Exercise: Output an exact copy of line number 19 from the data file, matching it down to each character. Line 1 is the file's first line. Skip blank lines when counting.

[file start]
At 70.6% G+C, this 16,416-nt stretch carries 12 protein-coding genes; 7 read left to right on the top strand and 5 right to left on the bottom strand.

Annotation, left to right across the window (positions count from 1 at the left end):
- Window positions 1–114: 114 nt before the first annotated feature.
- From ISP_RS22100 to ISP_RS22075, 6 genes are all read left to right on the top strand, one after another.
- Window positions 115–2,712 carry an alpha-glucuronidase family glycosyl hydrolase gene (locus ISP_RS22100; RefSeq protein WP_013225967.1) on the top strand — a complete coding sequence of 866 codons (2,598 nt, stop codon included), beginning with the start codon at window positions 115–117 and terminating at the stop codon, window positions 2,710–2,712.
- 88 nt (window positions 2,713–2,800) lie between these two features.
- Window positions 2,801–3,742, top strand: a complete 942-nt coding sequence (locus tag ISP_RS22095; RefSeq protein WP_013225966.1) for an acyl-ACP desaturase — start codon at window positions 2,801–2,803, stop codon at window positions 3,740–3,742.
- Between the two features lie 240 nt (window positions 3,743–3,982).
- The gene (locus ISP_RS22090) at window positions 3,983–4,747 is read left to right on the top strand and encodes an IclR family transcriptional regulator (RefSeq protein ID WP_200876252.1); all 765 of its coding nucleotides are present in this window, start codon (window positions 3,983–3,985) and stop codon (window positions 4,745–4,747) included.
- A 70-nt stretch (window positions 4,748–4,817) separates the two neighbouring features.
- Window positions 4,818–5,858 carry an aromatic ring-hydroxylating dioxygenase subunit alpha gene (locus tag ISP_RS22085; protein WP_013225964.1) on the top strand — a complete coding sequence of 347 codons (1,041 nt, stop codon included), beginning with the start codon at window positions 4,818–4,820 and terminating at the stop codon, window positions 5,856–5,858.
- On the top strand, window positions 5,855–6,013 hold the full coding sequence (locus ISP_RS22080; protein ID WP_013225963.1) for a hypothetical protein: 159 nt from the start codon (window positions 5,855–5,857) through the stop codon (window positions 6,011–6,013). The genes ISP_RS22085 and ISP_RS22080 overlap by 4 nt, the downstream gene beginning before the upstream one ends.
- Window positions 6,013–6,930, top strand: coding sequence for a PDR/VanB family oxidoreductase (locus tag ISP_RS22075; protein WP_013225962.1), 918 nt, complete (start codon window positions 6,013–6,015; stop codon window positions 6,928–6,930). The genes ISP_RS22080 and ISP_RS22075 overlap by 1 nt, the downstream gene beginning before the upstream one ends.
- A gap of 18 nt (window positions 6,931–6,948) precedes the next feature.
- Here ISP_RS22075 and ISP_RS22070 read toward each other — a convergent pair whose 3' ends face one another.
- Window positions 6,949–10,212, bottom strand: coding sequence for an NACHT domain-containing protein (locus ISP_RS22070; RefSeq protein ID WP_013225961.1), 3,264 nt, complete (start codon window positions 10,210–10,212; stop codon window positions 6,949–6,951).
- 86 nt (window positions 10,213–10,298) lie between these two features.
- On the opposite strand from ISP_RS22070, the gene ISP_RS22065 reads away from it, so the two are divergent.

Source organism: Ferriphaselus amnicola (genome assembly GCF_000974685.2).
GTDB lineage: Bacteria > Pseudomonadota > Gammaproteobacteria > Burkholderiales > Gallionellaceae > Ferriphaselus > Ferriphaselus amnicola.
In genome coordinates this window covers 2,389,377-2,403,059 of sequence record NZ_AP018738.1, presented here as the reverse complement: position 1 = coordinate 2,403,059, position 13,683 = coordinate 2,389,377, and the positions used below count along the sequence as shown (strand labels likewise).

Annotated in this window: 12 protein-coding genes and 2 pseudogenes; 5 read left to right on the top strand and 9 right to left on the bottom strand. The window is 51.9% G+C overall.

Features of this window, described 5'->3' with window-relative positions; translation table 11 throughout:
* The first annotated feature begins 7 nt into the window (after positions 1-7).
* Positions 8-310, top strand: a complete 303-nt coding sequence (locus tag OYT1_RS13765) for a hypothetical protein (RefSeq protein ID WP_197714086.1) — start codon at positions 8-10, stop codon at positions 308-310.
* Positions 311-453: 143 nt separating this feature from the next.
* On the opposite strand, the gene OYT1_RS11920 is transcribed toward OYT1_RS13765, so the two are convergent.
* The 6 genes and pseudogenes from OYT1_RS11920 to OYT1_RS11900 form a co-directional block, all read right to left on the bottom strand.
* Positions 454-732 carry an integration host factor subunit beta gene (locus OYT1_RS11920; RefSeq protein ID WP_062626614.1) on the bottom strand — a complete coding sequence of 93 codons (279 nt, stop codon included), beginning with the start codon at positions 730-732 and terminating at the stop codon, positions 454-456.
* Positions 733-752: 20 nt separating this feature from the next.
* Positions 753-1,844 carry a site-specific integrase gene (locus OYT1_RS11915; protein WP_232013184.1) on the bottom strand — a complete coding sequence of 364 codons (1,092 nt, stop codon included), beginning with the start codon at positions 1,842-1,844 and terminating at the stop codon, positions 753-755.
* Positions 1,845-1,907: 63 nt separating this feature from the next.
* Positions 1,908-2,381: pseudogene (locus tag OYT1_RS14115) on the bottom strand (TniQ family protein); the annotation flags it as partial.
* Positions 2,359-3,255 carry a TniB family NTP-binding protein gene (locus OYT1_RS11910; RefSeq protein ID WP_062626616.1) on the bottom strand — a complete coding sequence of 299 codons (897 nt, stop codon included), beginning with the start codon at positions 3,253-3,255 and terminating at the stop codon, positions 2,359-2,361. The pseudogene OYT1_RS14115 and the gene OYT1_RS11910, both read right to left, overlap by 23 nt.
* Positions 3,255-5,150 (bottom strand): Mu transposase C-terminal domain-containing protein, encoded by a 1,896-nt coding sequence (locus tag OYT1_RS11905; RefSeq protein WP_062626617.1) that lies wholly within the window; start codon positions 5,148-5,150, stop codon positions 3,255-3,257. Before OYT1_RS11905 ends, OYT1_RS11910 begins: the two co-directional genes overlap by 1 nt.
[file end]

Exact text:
Source organism: Ferriphaselus amnicola (genome assembly GCF_000974685.2).